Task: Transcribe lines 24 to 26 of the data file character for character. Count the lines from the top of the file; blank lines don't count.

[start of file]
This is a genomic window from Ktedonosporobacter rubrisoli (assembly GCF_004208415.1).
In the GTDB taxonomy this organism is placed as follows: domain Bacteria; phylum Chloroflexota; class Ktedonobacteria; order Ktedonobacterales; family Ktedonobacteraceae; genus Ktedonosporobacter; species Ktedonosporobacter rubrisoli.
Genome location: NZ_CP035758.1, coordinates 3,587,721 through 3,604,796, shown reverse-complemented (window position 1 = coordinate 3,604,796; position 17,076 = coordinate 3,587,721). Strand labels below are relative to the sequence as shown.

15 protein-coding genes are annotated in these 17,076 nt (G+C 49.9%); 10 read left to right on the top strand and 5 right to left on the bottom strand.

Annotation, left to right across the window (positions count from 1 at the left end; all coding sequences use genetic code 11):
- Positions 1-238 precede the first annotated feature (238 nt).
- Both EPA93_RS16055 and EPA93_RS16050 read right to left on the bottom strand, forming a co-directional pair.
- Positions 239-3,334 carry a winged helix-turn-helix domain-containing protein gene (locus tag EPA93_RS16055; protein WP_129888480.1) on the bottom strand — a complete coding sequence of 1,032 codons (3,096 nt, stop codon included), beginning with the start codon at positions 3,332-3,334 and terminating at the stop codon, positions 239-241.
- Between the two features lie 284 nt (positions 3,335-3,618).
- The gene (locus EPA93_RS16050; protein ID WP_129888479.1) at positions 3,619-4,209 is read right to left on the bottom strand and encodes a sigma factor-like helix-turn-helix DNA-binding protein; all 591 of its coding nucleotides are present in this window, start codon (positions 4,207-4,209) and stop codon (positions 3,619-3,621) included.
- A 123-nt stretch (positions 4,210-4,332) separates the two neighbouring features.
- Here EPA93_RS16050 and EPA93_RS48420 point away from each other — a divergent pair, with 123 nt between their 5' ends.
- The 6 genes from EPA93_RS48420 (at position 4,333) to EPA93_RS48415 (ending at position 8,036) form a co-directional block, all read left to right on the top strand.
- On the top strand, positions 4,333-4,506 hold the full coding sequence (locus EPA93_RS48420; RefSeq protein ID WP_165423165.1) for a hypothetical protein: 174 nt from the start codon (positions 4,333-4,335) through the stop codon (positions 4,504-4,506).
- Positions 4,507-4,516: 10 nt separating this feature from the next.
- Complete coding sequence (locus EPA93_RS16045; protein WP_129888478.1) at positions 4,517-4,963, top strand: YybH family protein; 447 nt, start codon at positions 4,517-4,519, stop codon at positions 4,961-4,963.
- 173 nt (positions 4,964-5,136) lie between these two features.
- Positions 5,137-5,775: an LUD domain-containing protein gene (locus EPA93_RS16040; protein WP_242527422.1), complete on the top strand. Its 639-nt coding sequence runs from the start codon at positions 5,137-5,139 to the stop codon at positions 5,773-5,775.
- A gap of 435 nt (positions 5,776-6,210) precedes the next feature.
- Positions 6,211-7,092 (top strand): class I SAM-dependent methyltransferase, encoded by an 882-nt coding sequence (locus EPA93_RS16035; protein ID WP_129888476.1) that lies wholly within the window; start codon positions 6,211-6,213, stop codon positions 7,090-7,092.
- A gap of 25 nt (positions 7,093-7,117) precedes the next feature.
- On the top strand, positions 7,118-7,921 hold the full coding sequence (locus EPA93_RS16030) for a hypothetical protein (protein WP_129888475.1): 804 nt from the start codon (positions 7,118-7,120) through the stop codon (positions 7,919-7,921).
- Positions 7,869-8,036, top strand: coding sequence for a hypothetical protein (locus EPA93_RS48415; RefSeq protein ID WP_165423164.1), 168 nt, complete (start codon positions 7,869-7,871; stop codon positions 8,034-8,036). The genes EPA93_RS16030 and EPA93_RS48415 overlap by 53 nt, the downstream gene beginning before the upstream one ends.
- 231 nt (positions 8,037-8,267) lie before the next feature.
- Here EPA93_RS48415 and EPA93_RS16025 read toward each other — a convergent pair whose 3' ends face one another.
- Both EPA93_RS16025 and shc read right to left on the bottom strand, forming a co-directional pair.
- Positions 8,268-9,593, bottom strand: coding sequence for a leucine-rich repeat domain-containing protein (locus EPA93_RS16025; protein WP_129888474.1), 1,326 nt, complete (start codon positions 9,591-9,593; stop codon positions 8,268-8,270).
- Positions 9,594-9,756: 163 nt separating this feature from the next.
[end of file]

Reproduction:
- 231 nt (positions 8,037-8,267) lie before the next feature.
- Here EPA93_RS48415 and EPA93_RS16025 read toward each other — a convergent pair whose 3' ends face one another.
- Both EPA93_RS16025 and shc read right to left on the bottom strand, forming a co-directional pair.